Every so often we love to get away from the house and the city with all its noise and distractions and head for the hills or the forest for a camp out. We try to keep the stuff we bring to a minimum and it should all be fairly light too, especially if we are cycling or hiking to our campsite.
There is great sense of freedom and achievement to cycle from your home for a few hours and then find a beautiful spot to set up your camp. It’s hard to beat the contentment that comes from cooking your dinner over a fire and then sleeping out under the stars or canvas.
All of the drawings here were done using Indian Ink on watercolour paper, applied with sticks found in the forest.
According to UNESCO, the term “cultural heritage” is not limited to monuments and collections of objects. It also includes living expressions of culture—traditions—passed down from generation to generation. Hallowe’en is a perfect example of this.
There is something magical and mysterious about Hallowe’en. The dressing up, the decorations, the bonfires, the fireworks, the peculiar traditions, the lack of formality. It is our most anarchic and pagan time of year. It is one of the few times that a person can knock on the front door of a stranger’s home and be welcomed in a ritualistic way.
All Hallows Eve, 31 October, is the time in the Christian calendar when the dead are remembered, including saints (hallows) and martyrs. Hallowe’en goes back to the time of the Druids and the ancient Celtic harvest festival Samhain (pronounced sow-in) which was the beginning of the Celtic new year on 1 November. Oíche Shamhna, Night of Samhain, is the Gaelic word for the Christian festival of Hallowe’en. It celebrates the harvest, paticularly fruits and orchards.
Most years we buy sweets and fruit for the local witches, vampires and odd monsters that knock on our door. “Trick or treat” or “Help the Hallowe’en Party” are the usual excited cries.
This year Hallowe’en felt darker than normal. No tiny monsters would be knocking on our door. As a response to the invisible menace of Covid-19 we created a tableau in front of our house. A macabre vision from the days of the Black Death, the Plague Doctor stands with his burning herbs to ward away malignant spirits. The Druid Monk with his burning eyes evokes Hallowe’en’s religious and pagan past. Behind him the Bloody Hand of Death scuttles about. This entry was also posted in the Firhouse Zibaldone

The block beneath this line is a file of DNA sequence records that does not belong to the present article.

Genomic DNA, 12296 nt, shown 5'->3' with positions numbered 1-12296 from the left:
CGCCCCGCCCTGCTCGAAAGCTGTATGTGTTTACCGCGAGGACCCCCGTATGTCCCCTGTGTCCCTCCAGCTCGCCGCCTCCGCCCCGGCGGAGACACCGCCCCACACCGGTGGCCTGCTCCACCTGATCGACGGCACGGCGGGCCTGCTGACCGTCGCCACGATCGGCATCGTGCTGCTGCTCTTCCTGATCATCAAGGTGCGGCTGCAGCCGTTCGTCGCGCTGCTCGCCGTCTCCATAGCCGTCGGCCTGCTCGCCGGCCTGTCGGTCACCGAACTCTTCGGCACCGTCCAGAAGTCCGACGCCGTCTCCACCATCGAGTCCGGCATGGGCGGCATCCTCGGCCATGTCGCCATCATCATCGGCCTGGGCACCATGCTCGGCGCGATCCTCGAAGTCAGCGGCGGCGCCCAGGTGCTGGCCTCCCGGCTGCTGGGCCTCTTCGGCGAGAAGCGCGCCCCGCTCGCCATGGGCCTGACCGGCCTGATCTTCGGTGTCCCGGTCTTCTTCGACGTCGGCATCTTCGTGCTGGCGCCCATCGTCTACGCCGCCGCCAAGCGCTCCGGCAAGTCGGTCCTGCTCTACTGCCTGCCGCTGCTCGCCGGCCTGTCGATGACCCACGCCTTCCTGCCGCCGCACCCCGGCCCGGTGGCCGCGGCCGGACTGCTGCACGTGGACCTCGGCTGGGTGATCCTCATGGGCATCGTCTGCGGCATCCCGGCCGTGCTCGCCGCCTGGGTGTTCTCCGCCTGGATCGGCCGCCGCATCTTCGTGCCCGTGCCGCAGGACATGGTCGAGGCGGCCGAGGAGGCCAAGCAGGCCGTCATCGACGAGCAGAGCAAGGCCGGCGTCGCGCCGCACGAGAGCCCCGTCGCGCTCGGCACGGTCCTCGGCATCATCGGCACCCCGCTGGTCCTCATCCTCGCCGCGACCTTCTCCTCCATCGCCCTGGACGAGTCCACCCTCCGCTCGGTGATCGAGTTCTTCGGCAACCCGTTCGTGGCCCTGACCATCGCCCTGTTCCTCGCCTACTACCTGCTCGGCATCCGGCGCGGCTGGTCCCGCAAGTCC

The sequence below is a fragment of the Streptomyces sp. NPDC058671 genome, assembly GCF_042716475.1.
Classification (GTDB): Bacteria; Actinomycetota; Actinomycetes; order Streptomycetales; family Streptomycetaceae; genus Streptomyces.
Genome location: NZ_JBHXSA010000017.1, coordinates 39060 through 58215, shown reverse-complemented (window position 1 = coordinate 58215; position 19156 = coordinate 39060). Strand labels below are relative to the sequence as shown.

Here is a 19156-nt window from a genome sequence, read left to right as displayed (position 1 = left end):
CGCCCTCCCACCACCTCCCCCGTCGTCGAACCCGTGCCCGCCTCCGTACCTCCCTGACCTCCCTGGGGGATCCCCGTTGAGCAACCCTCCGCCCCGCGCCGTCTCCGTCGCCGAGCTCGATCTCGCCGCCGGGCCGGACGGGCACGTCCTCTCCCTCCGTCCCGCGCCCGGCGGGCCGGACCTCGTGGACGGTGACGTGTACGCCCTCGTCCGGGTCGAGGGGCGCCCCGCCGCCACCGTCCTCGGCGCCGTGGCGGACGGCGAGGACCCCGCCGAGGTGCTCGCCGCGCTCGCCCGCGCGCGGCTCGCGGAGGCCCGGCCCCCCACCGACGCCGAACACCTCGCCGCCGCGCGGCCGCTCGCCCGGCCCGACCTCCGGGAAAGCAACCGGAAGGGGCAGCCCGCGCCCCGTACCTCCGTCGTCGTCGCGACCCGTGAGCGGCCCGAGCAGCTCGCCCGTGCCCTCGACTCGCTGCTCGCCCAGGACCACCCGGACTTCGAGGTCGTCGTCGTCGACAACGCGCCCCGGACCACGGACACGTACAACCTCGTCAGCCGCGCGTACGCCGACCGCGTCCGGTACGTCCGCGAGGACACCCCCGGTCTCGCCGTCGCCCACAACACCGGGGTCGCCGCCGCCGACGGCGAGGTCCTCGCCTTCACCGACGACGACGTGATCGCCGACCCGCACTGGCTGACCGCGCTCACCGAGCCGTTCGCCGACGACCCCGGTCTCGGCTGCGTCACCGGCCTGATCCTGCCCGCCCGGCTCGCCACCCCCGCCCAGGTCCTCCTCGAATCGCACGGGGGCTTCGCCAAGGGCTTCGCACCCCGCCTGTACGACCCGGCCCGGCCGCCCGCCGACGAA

I’m an artist. Gardening is my graffiti. I grow my art. I use the garden soil like it’s a piece of cloth, and the plants and the trees, that’s my embellishment for that cloth. You’d be surprised what the soil can do if you let it be your canvas. – Ron Finley the Gangsta Gardener
Ron Finley also known as the LA gangsta gardener didn’t have a garden of his own and was sick of living in what he describes as a food desert. He decided to plant some vegetables on the verge in front of his house. They started to grow and everything was going well until the city authorities knocked on his door and said you can’t do this and threatened him with fines and even jail time if he persisted. He persisted and he fought back and got a neighbourhood petition together and got the law changed so that people can now grow their own food on municipal verges. It has transformed the area where he lives from a concrete jungle to an urban oasis. Finely says Gardening is the most therapeutic and defiant act you can do … There are so many metaphors in that garden – we’re cultivating ourselves, we’re learning how to take care of things, we’re learning that nothing is instantaneous.
We find this idea inspiring. So we’ve been getting a little hooked on gardening lately. We are also looking around us at the suburban environment in which we live wondering what we can do to extend our gardening into the wider community.
Our first foray out into the wider community has been through our own front garden. Along with some local kids we have planted a number of vegetables such as courgettes and tomatoes and peas and have shared some of the produce with our neighbours. We have also planted a fig tree and a pear tree in the front, this is an investment in the future and one which we hope we will be able to share with our neigbours. We have also planted a pumpkin patch on the grass verge between the footpath and the main road. This grass verge is owned by the council along with the street lamps and so on, but why not plant things there?